Exit plan of the minority shareholders had always been included in the agreements between Kapsch and TMT
E-tolls collcetion firm no longer in SA hands
17 August 2016
Cape Town - The company collecting payments for the contentious e-toll system in Gauteng is now fully owned by the Austrian conglomerate Kapsch.
This was confirmed on Tuesday with the divestment of the only BEE partner in TMT Services and Supplies, which with Kapsch Trafficom made up the e-tolls collections company ETC.
This was also underlined in the latest financial report of Kapsch Trafficom for the year ending March 2015/16, which showed that Kapsch gained full control of Electronic Toll Collections (ETC) after acquiring three Cape Town-based firms TMT Services and Supplies, Berrydust 51 and Mobiserve.
Kapsch, through TMT, won the R6.2bn tender from the South African National Roads Agency (Sanral) for the design and operation of the e-toll system in Gauteng in 2010.
Matemeku Investments with a 51% shareholding was the main BEE shareholder in TMT, a level 2 B-BBEE company. However, in 2010, Matemeku chairperson Moss Mashishi sold 57% of the company to Kapsch for more than R70m and on Tuesday TMT announced Matemeku was fully divesting from TMT.
Kapsch said in a joint statement with TMT on Tuesday that the exit plan of the minority shareholders had always been included in the agreements between Kapsch and TMT when the initial investment in South Africa was formulated six years ago, and while the agreements between the parties have been concluded, the execution of the deal is still subject to fulfilment of conditions precedent.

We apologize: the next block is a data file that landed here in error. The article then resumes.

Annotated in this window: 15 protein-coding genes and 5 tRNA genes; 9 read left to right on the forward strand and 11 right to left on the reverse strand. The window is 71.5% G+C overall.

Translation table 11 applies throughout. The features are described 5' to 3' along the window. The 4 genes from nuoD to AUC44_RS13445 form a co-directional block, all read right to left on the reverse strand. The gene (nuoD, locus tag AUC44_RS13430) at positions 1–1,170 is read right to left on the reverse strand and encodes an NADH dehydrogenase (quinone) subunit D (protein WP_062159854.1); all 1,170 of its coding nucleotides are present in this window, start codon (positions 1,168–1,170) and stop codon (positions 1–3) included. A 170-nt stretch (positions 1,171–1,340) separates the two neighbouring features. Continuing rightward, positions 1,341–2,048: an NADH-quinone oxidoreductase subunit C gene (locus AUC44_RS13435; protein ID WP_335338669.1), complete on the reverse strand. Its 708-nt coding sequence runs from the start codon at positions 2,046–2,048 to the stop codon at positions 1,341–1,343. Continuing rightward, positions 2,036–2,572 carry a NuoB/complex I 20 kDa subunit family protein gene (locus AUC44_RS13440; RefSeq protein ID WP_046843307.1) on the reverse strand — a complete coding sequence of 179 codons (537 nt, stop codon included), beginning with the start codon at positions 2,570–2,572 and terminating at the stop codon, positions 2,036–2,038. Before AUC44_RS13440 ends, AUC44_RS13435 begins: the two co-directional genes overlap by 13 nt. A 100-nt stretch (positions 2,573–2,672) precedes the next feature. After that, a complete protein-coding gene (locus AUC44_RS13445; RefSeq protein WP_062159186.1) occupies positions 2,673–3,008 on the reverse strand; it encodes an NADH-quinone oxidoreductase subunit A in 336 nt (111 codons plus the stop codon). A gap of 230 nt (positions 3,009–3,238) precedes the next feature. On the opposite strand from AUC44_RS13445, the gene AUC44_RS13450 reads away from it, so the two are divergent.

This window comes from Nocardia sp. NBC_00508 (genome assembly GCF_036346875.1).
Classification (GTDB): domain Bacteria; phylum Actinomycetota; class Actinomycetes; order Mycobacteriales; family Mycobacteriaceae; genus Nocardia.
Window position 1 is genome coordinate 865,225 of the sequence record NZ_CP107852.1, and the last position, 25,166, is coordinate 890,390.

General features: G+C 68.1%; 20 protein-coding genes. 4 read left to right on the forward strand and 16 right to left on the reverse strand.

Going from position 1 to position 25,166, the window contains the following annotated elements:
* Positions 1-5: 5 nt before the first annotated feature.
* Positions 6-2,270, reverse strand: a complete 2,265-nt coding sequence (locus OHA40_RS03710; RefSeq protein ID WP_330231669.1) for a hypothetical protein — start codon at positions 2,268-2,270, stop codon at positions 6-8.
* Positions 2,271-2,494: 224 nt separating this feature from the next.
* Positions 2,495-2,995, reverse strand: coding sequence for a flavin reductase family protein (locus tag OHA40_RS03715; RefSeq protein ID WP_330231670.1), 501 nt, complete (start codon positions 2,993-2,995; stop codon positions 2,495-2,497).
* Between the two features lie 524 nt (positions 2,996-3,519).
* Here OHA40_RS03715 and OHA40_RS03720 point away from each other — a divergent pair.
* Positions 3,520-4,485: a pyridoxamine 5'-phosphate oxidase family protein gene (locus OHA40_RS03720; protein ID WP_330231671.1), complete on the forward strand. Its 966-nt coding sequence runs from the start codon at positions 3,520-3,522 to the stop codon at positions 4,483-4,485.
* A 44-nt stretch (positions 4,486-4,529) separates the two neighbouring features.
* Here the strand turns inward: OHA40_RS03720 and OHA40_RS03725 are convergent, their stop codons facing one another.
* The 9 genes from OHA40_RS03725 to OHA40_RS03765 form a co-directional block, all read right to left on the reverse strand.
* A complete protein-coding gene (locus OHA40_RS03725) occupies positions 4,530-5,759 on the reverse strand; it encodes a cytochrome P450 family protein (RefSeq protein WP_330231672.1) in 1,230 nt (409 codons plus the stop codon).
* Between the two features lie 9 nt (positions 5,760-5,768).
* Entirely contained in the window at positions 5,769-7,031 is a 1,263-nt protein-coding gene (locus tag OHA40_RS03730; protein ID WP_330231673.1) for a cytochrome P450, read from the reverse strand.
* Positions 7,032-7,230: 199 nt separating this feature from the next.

Mashishi said: “Over 13 years ago we invested in a small company whose growth and achievements have more than met our business objectives and have given us excellent returns.”
Wayne Duvenage, chairperson of the Organisation Undoing Tax Abuse (Outa), expressed concern over that South Africa's e-tolls collections company is completely in foreign control.
"What started out as a majority local BBBEE inspired ownership of the ETC company, who was awarded the contract to collect the e-toll revenues, has now turned out to become a 100% foreign owned company whose profits will be taken off-shore," he told Fin24.
He said, in short, a foreign organisation makes money out of South African citizens who need to travel on their own roads to get to work.
"This is just another diabolical situation that has been allowed to develop from this farcical situation presented to us, courtesy of Sanral and our Department of Transport."
TMT said that they have already initiated plans to revise its structure to develop a broader based empowerment structure.
Kapsch has confirmed the appointment of Douglas Davey, one of the founders and original shareholders of TMT, as the managing director for the Sub-Saharan region, which includes South Africa.
Referring to the Kapsch investment Davey said in the statement he was excited by the opportunity presented, which will see a South African-based operation providing a springboard for developing regional markets in the transport solutions sector.
He said this will enable the company to build on the current 1 400 jobs in South Africa in anticipation of the expansion.
“This is an ongoing further direct investment in South Africa and we are delighted to be participating in future growth within the country and the surrounding region,” said Kapsch TrafficCom chief operating officer Andre Laux.